Peace, Friendship, Unity
Artist: Chen Guanzhen
Publisher: Shanghai People's Fine Art Publishing House
Size (mm): 536x765
Condition: Very good, fold to centre, creasing and small tears to margins, delicate paper
The ribbon in centre reads qingzhu san ba guoji funvjie wushi zhounian (celebrate 50 years of International Women's Day)
The first Women's Day was observed on 8 February 1909 in New York and organised by the Socialist Party of America. The following year socialist groups in Copenhagen held an International Women's Conference, where it was proposed that 8 March be designated as International Women's Day throughout the world - with an estimated one million people attending in various countries in 1911. On 8 March 1917, women in Petrograd went on strike demanding peace and an end to the First World War, the dismantling of the Tsarist regime and the allocation of more food, leading to the beginnings of the Russian Revolution. Calling for gender equality, the right for women to vote and hold public office, while celebrating women's achievements, International Women's Day was adopted by the Chinese Communist Party as early as 1922. Shortly after the founding of the People's Republic in 1949, the government declared that 8 March was to be an official holiday with a half-day off for all women.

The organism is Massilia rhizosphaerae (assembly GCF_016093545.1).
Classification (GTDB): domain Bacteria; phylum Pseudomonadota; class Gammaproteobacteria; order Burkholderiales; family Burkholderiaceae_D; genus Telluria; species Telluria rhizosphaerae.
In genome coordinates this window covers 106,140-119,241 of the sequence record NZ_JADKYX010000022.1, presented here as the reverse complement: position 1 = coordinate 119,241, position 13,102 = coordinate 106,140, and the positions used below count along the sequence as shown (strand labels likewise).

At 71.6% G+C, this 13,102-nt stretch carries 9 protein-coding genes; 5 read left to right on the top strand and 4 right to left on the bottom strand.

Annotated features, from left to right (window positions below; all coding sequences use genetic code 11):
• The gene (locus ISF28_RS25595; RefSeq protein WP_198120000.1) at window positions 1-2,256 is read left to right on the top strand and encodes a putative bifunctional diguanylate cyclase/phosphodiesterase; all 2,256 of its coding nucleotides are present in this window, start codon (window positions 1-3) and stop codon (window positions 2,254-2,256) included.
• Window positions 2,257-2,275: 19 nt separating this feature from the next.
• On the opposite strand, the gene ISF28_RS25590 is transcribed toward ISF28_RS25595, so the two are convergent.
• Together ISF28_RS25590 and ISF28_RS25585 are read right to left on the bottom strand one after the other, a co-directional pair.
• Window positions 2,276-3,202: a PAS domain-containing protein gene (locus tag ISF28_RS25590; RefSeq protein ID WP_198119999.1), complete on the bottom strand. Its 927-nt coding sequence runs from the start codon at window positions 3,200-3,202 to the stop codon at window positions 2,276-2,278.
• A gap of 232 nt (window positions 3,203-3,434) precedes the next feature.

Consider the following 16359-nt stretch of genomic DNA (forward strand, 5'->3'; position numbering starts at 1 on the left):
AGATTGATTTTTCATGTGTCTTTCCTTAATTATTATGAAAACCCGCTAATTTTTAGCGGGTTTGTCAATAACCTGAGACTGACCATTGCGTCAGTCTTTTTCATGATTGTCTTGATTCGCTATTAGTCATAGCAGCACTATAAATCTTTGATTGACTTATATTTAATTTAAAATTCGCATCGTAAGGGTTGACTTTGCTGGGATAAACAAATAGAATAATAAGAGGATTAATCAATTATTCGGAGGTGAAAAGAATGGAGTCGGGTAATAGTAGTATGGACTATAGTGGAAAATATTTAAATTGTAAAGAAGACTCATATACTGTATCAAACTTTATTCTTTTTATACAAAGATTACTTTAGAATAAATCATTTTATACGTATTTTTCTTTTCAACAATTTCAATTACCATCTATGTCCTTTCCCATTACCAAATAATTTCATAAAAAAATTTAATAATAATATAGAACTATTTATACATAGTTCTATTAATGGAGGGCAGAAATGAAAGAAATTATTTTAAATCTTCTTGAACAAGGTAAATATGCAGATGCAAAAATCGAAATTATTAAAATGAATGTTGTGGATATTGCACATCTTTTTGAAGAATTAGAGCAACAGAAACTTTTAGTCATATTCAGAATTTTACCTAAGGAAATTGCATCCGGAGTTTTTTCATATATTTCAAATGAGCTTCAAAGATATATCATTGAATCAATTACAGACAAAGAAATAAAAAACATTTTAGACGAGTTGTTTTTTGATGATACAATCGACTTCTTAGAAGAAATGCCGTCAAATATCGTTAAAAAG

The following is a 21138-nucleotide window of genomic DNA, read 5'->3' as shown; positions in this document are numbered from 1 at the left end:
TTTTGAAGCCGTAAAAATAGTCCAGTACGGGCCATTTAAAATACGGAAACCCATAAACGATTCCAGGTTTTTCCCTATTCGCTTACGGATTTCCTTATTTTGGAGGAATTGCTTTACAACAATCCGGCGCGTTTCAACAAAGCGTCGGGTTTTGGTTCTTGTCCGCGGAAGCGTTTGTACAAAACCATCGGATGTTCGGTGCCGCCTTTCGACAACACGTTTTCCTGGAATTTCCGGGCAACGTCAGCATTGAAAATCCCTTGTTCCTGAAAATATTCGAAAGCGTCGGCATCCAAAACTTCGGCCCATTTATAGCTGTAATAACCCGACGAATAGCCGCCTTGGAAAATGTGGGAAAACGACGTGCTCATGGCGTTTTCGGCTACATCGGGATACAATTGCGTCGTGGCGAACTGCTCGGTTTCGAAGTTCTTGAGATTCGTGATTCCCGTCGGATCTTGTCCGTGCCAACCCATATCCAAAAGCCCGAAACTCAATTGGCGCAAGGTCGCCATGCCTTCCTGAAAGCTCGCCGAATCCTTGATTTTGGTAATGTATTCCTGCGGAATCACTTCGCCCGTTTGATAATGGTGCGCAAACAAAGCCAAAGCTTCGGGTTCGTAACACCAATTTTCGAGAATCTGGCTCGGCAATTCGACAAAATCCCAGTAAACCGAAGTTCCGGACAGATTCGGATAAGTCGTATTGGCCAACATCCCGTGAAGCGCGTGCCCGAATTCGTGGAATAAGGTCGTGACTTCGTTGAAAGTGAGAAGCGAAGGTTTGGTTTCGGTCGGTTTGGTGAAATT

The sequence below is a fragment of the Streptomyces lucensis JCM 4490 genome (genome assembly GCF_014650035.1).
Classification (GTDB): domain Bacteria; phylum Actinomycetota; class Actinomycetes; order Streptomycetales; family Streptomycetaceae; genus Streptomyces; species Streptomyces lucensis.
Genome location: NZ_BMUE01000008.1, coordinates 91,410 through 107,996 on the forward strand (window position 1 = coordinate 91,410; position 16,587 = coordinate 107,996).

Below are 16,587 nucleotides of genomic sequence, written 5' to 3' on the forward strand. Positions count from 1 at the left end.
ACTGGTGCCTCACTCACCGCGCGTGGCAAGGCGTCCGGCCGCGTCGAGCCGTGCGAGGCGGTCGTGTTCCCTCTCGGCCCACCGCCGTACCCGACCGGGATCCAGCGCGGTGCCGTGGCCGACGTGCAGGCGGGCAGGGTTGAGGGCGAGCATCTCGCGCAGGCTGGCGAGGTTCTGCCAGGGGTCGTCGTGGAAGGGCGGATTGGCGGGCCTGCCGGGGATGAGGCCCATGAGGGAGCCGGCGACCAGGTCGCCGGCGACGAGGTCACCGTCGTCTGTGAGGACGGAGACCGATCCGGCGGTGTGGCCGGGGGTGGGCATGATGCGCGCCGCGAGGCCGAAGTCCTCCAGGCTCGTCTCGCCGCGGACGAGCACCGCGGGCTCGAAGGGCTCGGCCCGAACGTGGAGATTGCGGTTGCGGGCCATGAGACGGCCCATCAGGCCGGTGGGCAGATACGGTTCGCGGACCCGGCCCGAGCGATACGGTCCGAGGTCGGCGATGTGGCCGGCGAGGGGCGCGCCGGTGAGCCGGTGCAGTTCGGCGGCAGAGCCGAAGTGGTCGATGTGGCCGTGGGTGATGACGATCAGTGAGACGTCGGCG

China had had close ties during the 1950s mainly with the Soviet Union and the socialist countries of Eastern Europe but by 1960, against the backdrop of the Sino-Soviet Split, was keen to build relationships and alliances with other countries. Seeing parities between its own treatment at the hands of imperial powers and the injustices faced by many African peoples, China began to receive state leaders and delegates from various African nations. Propaganda posters from this period began to include African people among other nationalities, in an attempt to boost the perception of China as a leading example in the fight against oppression. During the sixties and seventies many movements for social and political change in the West used Chinese propaganda posters - particularly those depicting oppressed people from other foreign nations - as symbols of their struggle. The propaganda posters that can still be found bearing slogans in English were produced for these purposes and sent overseas sometimes in great numbers.
This poster shows three women, with the likely intention of representing Russian, Chinese, and an African nationality, arm-in-arm dancing to celebrate the 50th anniversary of International Women's Day. The white dove of peace in the background reinforces the slogan of 'peace, friendship, unity'.